Industry unclear about new Colorado landowner law
Colorado Gov. Bill Ritter on May 29 signed legislation that promoters said clarifies the structure for negotiated compromises between oil and gas companies and surface landowners.
Senior Staff Writer
HOUSTON, May 30 -- Colorado Gov. Bill Ritter on May 29 signed legislation that promoters said clarifies the structure for negotiated compromises between oil and gas companies and surface landowners.
The Oil & Gas Accountability Project (OGAP) of Durango helped write the law, which it called "precedent-setting legislation that is one of the most powerful state laws in the nation in terms of protecting landowners' rights and the environment."
An OGAP news release said the law means landowners can require directional drilling of multiple wells from one pad. However, the law itself makes no mention of directional drilling.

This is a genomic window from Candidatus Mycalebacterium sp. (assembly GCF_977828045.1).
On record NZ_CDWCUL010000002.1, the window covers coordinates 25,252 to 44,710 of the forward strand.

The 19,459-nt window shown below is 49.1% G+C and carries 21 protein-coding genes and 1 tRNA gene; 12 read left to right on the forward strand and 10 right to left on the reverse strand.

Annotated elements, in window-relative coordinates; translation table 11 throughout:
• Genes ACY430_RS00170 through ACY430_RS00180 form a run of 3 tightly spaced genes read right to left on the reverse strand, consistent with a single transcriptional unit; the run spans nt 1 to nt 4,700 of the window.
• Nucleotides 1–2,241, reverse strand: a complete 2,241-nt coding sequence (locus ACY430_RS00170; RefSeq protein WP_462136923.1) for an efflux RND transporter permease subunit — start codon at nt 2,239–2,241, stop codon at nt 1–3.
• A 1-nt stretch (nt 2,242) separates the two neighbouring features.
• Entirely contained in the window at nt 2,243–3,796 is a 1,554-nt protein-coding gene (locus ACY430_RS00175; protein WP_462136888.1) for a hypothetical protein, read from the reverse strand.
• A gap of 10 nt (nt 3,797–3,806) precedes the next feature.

The law calls for a "reasonable accommodation" regarding "oil and gas operations in a manner that accommodates the surface owners by minimizing intrusion upon and damage to the surface of the land."
Greg Schnacke, executive vice-president of the Colorado Oil & Gas Association (COGA) in Denver, said oil and gas companies are unclear about exactly what the new law will mean to industry.
Colorado Oil & Gas Commission statistics show that more than 80% of drilling permits filed in the state already are accompanied by a negotiated surface agreement, Schnacke noted.
"Nobody has ever called a surface owner protection bond," Schnacke said, adding that Colorado oil and gas companies already maintain good relationships with surface owners.
"The concept is an attempt to put into statute what generally already is occurring today. You always are liable for negligence," Schnacke said, adding that COGA expects someone probably will file a lawsuit stemming from the new law.
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